First Presidency Message


By President Marion G. Romney

Second Counselor in the First Presidency

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    Reverence is the essence of true religion. It is based on sincerity. When God is what we reverence, we worship him and all of the things that pertain to Him we treat with respect. The lack of such appreciation and behavior indicates irreverence.

    Because of our superior knowledge of God, we Latter-day Saints should be the most reverent people in the world, and I believe we are.

    Order is a part of reverence. So is cleanliness—cleanliness of person, of clothing, of speech, of action, and of thought. Courtesy, respect for others, and similar virtues are also part of reverence. True reverence for God causes us to always do the will of God.

    Just as with other virtues, Jesus provides our greatest example of reverence. Note the reverence he paid his Father as he taught us how to pray;

    “Our Father which art in heaven, Hallowed be thy name.

    “Thy kingdom come. Thy will be done in earth as it is in heaven.

    “Give us this day our daily bread.

    “And forgive us our debts, as we forgive our debtors.

    “And lead us not into temptation, but deliver us from evil: For thine is the kingdom, and the power, and the glory, forever. Amen.” (Matt. 6:9–13.)

    Notice how attentive Jesus was to his Father’s will as he strove to persuade the unbelieving Jews that he was in fact the Son of God. “I do nothing of myself,” he said, “but as my Father hath taught me, I speak these things … I do always those things that please him.” (John 8:28, 29.)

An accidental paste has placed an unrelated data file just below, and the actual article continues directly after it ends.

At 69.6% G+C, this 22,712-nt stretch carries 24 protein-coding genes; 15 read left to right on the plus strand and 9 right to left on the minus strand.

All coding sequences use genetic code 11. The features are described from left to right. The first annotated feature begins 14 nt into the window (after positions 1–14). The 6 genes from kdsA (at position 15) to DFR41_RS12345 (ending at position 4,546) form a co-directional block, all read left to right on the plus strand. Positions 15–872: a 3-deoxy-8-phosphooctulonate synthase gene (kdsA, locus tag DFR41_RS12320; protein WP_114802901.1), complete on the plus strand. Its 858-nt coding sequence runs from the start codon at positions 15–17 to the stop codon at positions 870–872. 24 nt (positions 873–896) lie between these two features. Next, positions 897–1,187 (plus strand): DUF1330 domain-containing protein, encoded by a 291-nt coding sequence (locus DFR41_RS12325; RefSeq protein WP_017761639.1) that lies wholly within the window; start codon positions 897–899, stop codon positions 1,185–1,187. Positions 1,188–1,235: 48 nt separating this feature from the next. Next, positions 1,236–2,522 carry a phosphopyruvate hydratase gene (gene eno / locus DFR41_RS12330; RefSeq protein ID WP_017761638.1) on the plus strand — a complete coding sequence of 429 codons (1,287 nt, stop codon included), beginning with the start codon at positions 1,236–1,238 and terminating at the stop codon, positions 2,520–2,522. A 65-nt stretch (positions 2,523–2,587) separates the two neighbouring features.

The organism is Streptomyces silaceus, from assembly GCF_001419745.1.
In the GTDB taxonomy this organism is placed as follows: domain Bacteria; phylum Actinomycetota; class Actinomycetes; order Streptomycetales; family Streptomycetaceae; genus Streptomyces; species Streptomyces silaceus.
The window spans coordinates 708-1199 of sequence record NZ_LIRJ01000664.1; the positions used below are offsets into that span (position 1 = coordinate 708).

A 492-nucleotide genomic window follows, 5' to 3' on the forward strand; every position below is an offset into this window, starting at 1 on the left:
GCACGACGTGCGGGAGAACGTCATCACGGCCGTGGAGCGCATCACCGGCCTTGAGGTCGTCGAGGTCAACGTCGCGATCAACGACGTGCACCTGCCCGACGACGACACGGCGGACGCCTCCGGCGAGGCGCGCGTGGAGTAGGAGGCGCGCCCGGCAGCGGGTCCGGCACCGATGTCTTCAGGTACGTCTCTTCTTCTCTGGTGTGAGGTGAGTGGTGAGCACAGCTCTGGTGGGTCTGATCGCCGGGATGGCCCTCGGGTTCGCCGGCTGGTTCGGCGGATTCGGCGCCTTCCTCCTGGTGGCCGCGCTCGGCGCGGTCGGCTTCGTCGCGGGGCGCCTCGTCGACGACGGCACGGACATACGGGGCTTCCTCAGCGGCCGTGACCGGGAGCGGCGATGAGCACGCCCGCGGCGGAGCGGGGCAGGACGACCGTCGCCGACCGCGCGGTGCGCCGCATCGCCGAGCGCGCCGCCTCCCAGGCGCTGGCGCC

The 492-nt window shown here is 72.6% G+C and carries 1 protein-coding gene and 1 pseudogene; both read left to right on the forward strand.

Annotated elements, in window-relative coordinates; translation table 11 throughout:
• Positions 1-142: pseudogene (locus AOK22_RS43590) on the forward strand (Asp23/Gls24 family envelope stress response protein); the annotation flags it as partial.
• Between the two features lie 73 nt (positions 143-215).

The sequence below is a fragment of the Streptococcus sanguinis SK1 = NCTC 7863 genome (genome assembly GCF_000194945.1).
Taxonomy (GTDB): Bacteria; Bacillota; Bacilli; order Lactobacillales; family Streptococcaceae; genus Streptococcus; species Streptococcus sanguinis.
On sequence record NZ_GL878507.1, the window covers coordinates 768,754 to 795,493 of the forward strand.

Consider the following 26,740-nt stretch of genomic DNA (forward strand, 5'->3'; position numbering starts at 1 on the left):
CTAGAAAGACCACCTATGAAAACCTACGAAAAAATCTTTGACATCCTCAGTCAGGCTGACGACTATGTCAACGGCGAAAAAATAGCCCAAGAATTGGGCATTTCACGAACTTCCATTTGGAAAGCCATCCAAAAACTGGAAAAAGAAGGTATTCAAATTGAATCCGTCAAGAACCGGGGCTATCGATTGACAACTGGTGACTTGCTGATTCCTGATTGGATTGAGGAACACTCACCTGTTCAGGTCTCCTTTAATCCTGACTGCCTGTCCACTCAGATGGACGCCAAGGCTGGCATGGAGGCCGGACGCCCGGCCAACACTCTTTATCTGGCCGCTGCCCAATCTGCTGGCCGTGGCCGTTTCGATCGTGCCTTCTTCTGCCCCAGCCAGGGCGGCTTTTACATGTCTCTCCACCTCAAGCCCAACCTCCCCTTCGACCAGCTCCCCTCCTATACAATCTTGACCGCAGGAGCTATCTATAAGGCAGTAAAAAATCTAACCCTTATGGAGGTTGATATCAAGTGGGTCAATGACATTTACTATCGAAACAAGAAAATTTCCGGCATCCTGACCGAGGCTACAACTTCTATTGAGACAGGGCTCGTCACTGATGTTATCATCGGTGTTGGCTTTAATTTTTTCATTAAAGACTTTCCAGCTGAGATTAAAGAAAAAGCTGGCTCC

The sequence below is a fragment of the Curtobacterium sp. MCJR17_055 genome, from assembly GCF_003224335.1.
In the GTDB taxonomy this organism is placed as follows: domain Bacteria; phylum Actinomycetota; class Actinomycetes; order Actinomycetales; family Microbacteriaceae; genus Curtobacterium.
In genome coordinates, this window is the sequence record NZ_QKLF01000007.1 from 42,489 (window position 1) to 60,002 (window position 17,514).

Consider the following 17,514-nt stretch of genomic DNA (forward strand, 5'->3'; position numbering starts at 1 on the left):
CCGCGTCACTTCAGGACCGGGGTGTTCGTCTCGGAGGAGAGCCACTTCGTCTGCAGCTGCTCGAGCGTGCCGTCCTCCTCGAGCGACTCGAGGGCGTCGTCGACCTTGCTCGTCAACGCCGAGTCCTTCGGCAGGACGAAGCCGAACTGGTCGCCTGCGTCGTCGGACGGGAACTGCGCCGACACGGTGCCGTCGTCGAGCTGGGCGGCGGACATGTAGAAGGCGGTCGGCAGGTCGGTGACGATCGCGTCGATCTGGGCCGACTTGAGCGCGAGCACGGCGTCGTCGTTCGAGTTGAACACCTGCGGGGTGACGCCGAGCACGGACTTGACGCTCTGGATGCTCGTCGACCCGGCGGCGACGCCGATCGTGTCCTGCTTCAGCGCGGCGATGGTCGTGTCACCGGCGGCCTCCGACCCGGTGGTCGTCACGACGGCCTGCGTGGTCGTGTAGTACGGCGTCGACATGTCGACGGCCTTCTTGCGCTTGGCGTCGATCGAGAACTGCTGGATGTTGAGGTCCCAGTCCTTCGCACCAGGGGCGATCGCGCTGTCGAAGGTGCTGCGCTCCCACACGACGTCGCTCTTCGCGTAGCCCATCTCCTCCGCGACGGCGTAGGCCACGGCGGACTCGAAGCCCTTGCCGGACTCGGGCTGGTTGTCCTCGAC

Reverence for the temple, his Father’s house, caused him to twice cleanse the temple.

    It is true that the suffering of Gethsemane caused him to cry out, “Father, if thou be willing, remove this cup from me.” But even in this agony he was more concerned about doing his Father’s will than he was about ending his suffering, for he concluded, “Nevertheless not my will, but thine, be done.” (Luke 22:42.)

    Jesus’ first recorded words were, “How is it that ye sought me? wist ye not that I must be about my Father’s business?” (Luke 2:49.) His last words, from the cross, were, “Father, into thy hands I commend my spirit.” (Luke 23:46.) The Savior’s whole life demonstrated continual reverence to his Father.

    Mature, faithful Latter-day Saints who follow the Master have no difficulty being reverent. By struggling their entire lives to understand and live the gospel, they become trained by the Holy Spirit so that they automatically respond reverently to every situation.

    Children are not born with the concepts that produce reverence, and these concepts do not develop in them immediately. Some exceptional children develop reverence regardless of their training, but most children are as reverent as we train them to be. If they are irreverent in their early years, it is because they have not been properly trained. Of course it is self-evident that training of reverence should take place in the home and school and church, but parents and teachers must be reminded until they fulfill this important responsibility. It cannot be neglected with impunity.

    The ultimate goal is to develop in each individual the sincerity, the knowledge, the faith, the testimony, and the self-discipline that will cause him to be reverent voluntarily. But in the beginning children have to be taught specific habits of cleanliness, courtesy, consideration, and respect for one another and respect for sacred places. Once they have the proper habits and behavior, true repentance will develop as they gain understanding.

    Home training, or the lack of it, is very apparent in the behavior of children. Some time ago a mother with five very young children came to the stake office where her husband was to be set apart as a high councilor. Each child quietly climbed into a chair, folded his arms, and closed his eyes. These children could not have been more reverent had they been in the presence of the Savior.

    Let us sincerely strive to be reverent. Reverence is a sign of spiritual maturity, strength, and nobility.